COOPER: You have been to so many of these disasters. How was Katrina different, do you think?

CRISP: I think it was different in that it took a long longer for rescues to take place, especially in New Orleans. We were really fortunate in Slidell to start the Wednesday following the hurricane. But the delay in other parts of the Gulf States that were affected, that resulted in a lot of animals not surviving, unfortunately.

COOPER: Now, Terri, we kind of brought you here under false circumstances. We didn't tell you exactly why we wanted you to come on tonight. There's a school in Chico, California. Some kids in a class to raise money to help people here in New Orleans and also animals. And they were looking -- they called CNN, asked us to send their checks to an organization to -- some organizations that were doing good work. So, we wanted their money, half of their money, some $725.50, I believe, to go to you. And we wanted the kids to actually meet you and be able to talk to you. So joining us on another satellite is teacher Rita Dane, with two of her fifth grade students, Atty Pierce and Sara Kraatz. Are you guys there?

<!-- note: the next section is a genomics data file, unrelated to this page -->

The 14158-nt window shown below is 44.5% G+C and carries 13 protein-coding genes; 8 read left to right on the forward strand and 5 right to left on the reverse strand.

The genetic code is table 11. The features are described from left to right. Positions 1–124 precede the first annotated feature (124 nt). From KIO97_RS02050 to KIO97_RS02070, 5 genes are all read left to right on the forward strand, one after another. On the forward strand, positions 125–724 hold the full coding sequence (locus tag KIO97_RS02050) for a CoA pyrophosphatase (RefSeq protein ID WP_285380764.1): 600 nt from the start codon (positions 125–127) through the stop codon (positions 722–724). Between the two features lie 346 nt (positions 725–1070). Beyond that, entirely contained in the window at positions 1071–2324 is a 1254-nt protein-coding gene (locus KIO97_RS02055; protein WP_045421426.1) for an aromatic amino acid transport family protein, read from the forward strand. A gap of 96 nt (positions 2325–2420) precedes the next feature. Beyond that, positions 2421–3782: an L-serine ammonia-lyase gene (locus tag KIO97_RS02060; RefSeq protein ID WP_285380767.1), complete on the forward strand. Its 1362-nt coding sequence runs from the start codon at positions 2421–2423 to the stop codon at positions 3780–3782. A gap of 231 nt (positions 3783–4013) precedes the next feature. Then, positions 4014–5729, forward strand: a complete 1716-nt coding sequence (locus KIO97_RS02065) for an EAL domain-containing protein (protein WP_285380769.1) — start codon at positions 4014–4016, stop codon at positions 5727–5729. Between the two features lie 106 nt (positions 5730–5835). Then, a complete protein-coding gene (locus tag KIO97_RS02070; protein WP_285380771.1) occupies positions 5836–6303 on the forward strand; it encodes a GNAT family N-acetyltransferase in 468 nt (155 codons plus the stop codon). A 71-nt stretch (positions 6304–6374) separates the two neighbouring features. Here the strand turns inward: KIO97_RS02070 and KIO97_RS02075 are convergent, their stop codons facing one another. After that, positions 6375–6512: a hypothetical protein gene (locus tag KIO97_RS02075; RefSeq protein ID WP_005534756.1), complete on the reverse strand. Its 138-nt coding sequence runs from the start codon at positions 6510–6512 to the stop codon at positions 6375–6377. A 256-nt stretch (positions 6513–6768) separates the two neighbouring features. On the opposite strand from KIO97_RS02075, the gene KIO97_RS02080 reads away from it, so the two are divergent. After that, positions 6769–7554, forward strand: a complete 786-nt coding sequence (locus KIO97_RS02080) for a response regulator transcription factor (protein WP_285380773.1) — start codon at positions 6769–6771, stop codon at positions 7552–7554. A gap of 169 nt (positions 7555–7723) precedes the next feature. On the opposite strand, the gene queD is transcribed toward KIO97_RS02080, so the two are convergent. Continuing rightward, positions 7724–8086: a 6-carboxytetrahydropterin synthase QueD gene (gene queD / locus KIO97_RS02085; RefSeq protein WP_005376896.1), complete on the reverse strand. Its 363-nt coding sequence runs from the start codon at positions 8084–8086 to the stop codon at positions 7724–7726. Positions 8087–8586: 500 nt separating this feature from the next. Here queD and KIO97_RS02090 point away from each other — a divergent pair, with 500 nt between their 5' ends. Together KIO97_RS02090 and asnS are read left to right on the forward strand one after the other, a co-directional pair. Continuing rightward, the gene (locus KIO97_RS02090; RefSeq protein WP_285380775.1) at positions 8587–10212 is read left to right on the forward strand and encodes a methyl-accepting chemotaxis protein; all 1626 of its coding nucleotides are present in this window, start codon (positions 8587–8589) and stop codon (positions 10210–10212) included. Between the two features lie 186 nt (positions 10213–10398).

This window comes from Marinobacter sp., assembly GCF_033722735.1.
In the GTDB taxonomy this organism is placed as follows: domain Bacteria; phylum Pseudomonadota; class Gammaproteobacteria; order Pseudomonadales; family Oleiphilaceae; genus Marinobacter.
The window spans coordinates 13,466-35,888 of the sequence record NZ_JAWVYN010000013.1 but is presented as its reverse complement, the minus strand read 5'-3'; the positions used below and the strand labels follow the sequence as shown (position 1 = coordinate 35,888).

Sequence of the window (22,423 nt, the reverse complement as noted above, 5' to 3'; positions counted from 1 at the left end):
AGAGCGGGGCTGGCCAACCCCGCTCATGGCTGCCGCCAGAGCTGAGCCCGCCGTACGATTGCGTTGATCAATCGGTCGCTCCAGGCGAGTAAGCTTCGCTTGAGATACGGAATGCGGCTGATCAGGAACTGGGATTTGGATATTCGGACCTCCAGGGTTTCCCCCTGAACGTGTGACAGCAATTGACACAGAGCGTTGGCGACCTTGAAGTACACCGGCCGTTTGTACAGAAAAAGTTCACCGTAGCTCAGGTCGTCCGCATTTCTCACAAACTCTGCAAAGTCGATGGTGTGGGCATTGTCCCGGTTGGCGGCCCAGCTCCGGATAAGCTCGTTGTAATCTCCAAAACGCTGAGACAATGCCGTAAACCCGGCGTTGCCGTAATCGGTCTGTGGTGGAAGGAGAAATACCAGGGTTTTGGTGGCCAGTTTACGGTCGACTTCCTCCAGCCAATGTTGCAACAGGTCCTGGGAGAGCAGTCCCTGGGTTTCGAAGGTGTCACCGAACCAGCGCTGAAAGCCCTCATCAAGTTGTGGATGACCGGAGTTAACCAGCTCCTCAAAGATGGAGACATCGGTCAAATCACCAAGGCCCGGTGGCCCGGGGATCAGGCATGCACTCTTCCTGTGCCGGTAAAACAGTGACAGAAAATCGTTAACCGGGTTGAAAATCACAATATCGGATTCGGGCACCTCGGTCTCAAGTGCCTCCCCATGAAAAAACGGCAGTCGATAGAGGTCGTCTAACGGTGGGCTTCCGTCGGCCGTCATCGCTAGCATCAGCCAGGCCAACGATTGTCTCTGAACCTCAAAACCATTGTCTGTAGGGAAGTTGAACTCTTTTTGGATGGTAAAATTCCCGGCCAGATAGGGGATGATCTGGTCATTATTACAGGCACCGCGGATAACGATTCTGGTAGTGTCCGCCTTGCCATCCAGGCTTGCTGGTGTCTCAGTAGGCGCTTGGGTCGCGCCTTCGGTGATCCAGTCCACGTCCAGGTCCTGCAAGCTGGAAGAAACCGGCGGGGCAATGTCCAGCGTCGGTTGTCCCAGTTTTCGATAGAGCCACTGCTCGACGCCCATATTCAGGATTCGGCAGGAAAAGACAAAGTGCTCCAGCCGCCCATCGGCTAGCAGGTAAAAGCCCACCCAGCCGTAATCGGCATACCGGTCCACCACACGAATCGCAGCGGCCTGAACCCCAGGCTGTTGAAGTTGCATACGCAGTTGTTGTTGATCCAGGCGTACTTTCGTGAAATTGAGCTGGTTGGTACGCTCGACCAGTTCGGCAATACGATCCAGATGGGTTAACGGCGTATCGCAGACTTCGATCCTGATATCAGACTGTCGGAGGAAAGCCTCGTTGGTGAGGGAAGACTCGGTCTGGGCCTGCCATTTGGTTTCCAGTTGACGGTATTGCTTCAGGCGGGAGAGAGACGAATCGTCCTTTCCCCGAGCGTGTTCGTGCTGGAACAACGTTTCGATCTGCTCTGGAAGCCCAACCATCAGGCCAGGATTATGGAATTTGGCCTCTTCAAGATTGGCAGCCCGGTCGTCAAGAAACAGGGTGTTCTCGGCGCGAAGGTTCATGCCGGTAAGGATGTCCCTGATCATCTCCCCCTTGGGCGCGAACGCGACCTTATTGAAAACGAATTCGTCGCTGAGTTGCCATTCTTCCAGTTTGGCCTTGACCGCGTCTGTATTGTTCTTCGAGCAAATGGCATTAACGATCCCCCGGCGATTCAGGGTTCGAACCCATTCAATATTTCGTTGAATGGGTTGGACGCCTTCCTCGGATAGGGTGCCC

DANE: Yes, we are.

KRAATZ: Hello.

PIERCE: Hello.

DANE: How are you?

COOPER: Terri, this is the group.

Oh, you guys are the best. This is so good.




CRISP: Do you like this, Tabasco?

COOPER: Now ...

CRISP: You're falling.

COOPER: Miss Dane, why do you think it was so important for the kids to do this?

DANE: I didn't come up with the idea, the students came up with the idea and I think that's what made it extra special. I was basically along for the ride, helping give them the time but it was their idea and so, I just wanted to -- I'm glad I was an instrument in their decision.

COOPER: So Sara, you came up with the idea. I know you talked to your dad about it. Why did you want to help animals?

KRAATZ: Well, I felt so sad for the people there. And I wanted to help them. Because I have so many things and they don't have anything that it would be so sad that I would have everything and they have none.